Surah Ale-Imran (The Family Of Imran ) 3 : 166
|Click word/image to view Qur'an Dictionary|
(on the) day
the two hosts
(was) by (the) permission
and that He (might) make evident
1. Lessons/Guidance/Reflections/Gems[ edit ]
What happened in the Battle of Uĥud provides a good example of what we have just said about the way Islam views all matters. God has explained to the Muslims His rules and conditions which bring them victory or cause defeat. They paid no heed to those rules and, consequently, suffered pain, hardship and defeat. But the matter did not stop there. Their disobedience and their pain contributed to the fulfilment of God’s purpose of testing their community so as to mark out the true believers, give them a clear outlook and help them overcome their weakness, and also identify the hypocrites.
All this will ultimately be of benefit to the Muslim community, despite the pain and suffering. It all works in accordance with God’s rules and laws. That gives believers who submit themselves to God and follow the way of living He has laid down an assurance that His help and care are forthcoming. By the same token, their errors are ultimately turned to their benefit, because the suffering such errors cause them becomes a means for proving their metal and educating them.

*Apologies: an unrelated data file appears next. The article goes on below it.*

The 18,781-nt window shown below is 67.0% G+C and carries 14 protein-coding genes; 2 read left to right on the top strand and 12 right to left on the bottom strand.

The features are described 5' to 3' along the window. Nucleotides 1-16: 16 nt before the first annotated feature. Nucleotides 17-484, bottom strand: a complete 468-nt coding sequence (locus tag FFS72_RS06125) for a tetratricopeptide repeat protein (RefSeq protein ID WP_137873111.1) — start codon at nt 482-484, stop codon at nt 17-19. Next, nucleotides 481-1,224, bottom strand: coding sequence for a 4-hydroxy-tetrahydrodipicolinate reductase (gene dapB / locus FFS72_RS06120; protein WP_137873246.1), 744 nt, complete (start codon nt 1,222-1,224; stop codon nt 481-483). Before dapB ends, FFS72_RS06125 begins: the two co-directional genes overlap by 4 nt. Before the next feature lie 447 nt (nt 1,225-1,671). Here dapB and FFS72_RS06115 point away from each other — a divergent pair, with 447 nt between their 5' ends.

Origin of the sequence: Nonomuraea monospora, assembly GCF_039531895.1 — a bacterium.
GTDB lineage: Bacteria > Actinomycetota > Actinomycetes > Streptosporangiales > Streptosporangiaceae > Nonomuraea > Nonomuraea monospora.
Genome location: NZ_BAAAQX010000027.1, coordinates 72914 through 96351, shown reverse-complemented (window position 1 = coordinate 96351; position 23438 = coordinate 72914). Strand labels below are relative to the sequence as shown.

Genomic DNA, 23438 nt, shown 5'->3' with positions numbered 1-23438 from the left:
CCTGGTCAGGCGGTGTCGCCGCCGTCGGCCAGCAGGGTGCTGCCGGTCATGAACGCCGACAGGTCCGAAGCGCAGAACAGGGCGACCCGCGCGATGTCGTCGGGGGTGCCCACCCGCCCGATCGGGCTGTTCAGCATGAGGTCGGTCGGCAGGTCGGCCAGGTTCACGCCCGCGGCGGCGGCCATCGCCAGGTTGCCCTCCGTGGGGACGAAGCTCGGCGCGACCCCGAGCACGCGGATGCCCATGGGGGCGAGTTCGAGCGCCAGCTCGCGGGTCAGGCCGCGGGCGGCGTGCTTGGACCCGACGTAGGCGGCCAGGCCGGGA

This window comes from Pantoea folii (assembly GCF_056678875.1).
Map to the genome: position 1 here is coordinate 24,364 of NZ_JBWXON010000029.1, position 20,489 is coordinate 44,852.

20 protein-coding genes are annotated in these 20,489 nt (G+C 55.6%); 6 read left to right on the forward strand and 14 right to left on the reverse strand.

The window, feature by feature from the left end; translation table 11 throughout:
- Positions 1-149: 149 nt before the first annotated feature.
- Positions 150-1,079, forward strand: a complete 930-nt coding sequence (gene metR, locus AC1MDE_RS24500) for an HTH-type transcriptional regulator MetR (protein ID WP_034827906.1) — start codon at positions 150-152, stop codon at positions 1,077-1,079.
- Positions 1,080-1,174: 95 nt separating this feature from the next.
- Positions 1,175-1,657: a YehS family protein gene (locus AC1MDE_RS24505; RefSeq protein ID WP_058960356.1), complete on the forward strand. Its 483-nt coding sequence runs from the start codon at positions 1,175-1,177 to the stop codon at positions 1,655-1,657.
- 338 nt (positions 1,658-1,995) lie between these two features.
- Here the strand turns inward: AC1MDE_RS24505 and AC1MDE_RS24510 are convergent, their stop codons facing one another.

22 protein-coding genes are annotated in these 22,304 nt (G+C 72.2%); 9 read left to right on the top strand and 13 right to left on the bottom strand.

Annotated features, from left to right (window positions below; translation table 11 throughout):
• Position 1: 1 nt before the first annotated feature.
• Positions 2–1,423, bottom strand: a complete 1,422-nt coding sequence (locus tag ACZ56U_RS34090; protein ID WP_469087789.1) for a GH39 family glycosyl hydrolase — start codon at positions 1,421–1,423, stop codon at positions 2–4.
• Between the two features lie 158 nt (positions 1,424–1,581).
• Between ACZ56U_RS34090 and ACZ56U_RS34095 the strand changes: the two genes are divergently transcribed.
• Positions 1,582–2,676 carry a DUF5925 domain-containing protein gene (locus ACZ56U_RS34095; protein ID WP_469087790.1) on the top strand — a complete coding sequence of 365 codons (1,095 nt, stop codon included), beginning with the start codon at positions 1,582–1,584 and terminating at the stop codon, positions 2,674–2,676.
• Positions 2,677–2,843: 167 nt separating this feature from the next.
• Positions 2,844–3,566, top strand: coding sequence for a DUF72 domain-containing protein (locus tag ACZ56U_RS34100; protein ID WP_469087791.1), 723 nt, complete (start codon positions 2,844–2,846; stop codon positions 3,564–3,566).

Lessons from Battle of Uhud
In his book, Zad al-Ma`ad, Ibn al-Qayyim cited many of the rulings and noble lessons derived from the battle of Uhud, among them:
1. The believers learned the negative consequence of disobedience, loss of courage and dispute, and that what occurred was the result of it. As Allah(Almighty) said: And Allah had certainly fulfilled His promise to you when you were killing them, with His permission, until when you lost courage and fell to disputing about the [Prophet's] order and disobeyed after He had shown you that which you love. Among you are some who desire this world, and among you are some who desire the Hereafter. Then He turned you back from them [defeated] that He might test you. And He has forgiven you. (3:152)